Studies were included according to the following criteria: (1) ConHD patients with clinical diagnosis, without surgery or with previous cardiac surgery >12 mo before, and individuals older than 18 yr; (2) any type of exercise training; (3) no intervention or other interventions except exercise; (4) primary outcome was cardiorespiratory fitness reported as peak oxygen uptake (peak
O2), maximal workload, and maximal exercise duration during a cardiopulmonary exercise test; (5) secondary outcomes were neurohumoral activation reported as N-terminal of probrain natriuretic peptide (NT-proBNP) levels, the rating of perceived exertion (RPE) measured by the Borg rating of perceived exertion (Borg RPE) scale, and safety information; and (6) randomized controlled trial or nonrandomized controlled trial and observational studies (including both prospective and retrospective cohort studies).
DATA EXTRACTION AND QUALITY ASSESSMENT
Data extraction was performed by 1 of the researchers (X.L.) and confirmed independently by another reviewer (N.C.). The following information was extracted from each study: first author, year of publication, study design, number of participants enrolled (% male), patient characteristics, medications used, and outcome data. Exercise training and control group interventions in parallel group trials, as well as exercise training interventions used in the included pre- and post-intervention or cohort studies, were also extracted. When the same patients were reported in several publications, we retained only the 1 with the largest sample size to avoid duplication of information. Discrepancies were resolved through a consensus discussion with a third reviewer (X.Z.), if necessary. The methodological quality of the studies was assessed using the Cochrane Risk of Bias Tool21 or the Newcastle Ottawa Scale case-control and cohort tools.22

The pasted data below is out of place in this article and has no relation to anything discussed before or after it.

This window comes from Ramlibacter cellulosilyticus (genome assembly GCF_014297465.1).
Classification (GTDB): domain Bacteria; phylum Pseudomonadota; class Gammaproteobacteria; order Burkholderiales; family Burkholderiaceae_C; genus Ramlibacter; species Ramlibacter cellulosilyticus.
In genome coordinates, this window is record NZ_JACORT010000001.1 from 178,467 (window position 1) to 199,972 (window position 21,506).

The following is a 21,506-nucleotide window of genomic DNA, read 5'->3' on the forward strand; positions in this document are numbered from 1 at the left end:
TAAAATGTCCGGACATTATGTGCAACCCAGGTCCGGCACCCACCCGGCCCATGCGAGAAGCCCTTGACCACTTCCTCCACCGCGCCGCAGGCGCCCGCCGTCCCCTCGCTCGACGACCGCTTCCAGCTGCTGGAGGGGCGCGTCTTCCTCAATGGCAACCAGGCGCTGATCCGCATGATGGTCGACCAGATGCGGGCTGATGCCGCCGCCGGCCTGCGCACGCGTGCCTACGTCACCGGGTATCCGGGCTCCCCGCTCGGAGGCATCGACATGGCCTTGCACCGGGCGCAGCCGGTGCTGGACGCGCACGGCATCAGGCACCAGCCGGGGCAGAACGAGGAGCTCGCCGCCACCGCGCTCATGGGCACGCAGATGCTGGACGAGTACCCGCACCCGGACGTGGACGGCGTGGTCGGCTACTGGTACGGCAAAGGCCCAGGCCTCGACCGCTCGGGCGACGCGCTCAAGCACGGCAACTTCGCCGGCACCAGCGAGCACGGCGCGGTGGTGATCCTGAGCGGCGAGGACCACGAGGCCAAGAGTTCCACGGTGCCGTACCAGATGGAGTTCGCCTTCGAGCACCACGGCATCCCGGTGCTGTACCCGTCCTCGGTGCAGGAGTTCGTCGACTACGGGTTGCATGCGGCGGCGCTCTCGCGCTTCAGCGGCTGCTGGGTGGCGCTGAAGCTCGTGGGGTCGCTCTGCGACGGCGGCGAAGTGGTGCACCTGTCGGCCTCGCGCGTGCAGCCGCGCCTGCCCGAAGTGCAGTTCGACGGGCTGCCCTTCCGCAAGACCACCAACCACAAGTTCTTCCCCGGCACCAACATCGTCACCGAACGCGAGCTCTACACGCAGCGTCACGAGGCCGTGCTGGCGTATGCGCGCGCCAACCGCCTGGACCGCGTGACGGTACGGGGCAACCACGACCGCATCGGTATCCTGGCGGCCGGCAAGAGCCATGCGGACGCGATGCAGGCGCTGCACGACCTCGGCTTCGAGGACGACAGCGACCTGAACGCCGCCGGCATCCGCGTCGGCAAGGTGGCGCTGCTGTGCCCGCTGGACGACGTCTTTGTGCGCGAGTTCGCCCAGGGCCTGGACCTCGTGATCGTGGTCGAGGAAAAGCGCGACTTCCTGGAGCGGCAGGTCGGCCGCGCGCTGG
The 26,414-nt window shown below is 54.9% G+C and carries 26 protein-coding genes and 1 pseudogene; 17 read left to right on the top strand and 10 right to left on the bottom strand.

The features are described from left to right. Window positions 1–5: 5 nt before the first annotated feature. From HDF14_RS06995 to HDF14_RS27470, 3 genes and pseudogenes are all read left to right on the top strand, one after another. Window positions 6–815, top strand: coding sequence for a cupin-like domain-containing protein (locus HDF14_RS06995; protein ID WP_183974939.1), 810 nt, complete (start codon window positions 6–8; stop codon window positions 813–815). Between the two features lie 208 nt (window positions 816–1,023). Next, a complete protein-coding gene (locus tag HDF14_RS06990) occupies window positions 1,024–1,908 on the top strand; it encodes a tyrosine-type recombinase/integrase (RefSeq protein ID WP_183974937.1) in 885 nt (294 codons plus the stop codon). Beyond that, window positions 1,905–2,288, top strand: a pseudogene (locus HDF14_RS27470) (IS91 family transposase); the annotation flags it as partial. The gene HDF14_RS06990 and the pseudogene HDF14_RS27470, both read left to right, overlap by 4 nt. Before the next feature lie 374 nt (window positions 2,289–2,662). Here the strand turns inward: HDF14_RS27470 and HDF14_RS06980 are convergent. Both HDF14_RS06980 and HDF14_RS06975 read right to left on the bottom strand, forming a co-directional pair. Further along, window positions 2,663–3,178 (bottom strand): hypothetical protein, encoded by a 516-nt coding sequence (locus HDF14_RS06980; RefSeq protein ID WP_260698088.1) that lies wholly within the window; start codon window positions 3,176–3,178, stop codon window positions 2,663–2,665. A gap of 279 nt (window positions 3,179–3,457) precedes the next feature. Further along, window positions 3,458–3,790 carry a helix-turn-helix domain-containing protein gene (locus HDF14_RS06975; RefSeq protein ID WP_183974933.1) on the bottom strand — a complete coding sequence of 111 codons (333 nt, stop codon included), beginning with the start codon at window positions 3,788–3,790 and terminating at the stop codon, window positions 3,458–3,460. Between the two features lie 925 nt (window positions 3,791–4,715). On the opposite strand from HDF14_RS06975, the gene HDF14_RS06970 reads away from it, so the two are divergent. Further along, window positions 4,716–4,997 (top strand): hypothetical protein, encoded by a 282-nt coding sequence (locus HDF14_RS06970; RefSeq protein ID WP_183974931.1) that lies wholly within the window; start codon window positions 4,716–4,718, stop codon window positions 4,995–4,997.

STATISTICAL ANALYSIS AND DATA SYNTHESIS
We analyzed the effects of exercise training on outcomes of interest, using Review Manager (RevMan 5.3). Synthesis of the data was performed using the random-effects model if 2 or more trials evaluated the same outcome in comparable groups. The control conditions in controlled studies and cohort studies included both no treatment and other treatments, including general treatment, education, and no exercise treatment. If 2 or more control groups performed various treatments in 1 trial, the data from the control groups were combined, using the process suggested in the Cochrane handbook.21 If the published reports of clinical studies report only the median, interquartile range, and the size of the trial, we used simple and elementary inequalities and approximations to estimate the mean and the variance for each study.23 The results at baseline and after exercise training in the pre- and post-intervention studies were simply considered as 2 independent groups for the meta-analysis. The subgroup analyses were performed only for parallel group trials. Differences were expressed as the mean difference (MD) with 95% CI. Heterogeneity across studies was tested with the I2 statistic. Studies with an I2 statistic of <25% were considered to have no heterogeneity, 25% to 50% were considered to have low heterogeneity, 50% to 75% were considered to have moderate heterogeneity, and those with an I2 statistic of >75% were considered to have high heterogeneity.24